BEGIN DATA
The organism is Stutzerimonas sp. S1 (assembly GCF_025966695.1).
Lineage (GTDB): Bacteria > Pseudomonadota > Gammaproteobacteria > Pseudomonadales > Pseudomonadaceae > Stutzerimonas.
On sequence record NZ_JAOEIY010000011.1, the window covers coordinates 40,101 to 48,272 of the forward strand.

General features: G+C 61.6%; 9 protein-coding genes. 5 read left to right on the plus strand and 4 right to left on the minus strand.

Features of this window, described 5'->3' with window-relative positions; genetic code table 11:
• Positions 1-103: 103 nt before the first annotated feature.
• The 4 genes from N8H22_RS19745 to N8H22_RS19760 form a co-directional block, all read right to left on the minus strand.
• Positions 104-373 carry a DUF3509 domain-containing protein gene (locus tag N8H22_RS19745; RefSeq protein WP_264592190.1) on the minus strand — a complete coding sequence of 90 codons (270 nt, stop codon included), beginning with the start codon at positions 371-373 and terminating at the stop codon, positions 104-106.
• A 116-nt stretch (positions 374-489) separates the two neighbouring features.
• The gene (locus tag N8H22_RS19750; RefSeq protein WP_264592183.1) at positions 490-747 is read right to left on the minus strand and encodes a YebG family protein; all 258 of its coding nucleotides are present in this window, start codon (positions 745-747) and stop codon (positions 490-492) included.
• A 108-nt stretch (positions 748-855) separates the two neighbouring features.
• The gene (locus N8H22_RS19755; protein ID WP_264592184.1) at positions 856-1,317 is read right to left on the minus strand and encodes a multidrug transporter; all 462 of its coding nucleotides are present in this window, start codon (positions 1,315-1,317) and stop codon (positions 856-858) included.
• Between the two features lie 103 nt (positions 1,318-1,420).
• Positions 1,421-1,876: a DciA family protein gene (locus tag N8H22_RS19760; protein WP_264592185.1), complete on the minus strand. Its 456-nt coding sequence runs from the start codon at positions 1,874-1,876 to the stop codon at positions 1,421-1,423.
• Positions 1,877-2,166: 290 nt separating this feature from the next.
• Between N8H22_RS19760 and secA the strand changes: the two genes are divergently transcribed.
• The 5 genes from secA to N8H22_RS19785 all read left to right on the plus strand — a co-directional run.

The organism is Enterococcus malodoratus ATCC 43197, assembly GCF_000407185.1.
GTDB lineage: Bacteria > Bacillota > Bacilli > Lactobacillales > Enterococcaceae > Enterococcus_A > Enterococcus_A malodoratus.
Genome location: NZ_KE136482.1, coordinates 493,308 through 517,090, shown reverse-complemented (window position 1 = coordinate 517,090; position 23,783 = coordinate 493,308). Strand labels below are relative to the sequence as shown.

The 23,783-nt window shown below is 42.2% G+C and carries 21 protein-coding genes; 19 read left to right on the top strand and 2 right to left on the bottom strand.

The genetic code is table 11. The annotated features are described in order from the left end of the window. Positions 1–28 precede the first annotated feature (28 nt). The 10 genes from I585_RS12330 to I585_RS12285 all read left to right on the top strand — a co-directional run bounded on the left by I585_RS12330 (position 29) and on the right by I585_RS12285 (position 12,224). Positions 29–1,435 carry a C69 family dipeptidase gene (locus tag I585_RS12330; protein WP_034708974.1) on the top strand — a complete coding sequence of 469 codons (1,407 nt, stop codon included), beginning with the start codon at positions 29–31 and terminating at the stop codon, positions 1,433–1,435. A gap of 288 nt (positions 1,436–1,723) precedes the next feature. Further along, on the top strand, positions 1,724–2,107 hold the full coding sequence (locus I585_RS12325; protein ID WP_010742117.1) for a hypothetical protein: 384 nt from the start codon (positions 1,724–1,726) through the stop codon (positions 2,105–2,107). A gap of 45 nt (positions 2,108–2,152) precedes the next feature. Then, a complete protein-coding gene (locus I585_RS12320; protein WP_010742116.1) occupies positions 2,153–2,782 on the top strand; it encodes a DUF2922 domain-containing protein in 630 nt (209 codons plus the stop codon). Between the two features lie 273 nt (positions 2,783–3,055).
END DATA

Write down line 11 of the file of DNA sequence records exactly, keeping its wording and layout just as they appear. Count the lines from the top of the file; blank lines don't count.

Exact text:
• A 108-nt stretch (positions 748-855) separates the two neighbouring features.